Aviation Science: The “How” of the Up, Up, and Away!
Deposit Due at Time of Registration:
Out of Stock
Have you ever wondered how those big airplanes stay up in the air, what they are made of, or what it takes to become a pilot? Is it true that helicopters don’t really fly, that it’s really that they’re so ugly that the Earth repels them? Well wonder no more!
Join Catherine Gillies, a retired Navy pilot, and explore all of this and more! In this aviation science course we will dig deep into the science of aviation: principles of flight, aerodynamics, instruments and controls, weather, and even interesting things to know about the human body in flight. Along the way, we’ll toss in some special guest speakers and try our hands at some special hands-on projects. You WON’T want to miss this high school science class!
Please view prerequisites and required supplies below.
Date & Time
None required. Links to free online materials will be provided throughout the course.
Dr. Catherine Gillies grew up on the Chesapeake Bay near Annapolis, Maryland. Her life after high school can be summed up in two words: “Big Adventures!” She graduated from the Naval Academy in 1989, going on to be a helicopter pilot serving on seven aircraft carriers during her career. She later flew in a Marine Corps squadron and taught Naval and Marine student pilots to fly the UH-1N "Huey." Catherine earned a Masters in Psychology in 1997, a Masters in Industrial/Organizational Psychology in 2000, and a Doctorate in Industrial/Organizational Psychology in 2003. Catherine retired from the Navy in June 2009.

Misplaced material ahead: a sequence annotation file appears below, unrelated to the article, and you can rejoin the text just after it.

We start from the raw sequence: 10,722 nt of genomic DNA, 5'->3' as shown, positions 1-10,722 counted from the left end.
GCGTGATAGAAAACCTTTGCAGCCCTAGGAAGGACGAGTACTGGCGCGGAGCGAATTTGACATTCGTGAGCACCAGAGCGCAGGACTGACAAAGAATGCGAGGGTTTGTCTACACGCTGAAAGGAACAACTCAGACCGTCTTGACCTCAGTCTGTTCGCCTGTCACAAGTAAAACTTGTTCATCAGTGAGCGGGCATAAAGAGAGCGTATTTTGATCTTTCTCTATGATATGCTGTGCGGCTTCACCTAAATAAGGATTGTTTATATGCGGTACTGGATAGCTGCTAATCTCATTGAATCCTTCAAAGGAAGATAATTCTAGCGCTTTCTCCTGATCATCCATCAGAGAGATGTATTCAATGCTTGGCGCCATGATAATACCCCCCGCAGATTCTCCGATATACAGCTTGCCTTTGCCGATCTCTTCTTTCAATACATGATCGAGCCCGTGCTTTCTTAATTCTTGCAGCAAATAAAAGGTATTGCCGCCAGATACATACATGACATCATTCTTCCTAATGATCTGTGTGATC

Catherine has taught undergraduate and graduate courses for three different colleges. She and her family live near Annapolis, Maryland, where she was a homeschooling mom to three kids for 12 years. In her spare time, she likes to sew, bake, swim, sail, and hike. She has also been a Scout leader for 17 years. Through her mentorship, the youth she works with strengthen their servant leadership and become better stewards of God’s gift to us — our big, beautiful Earth.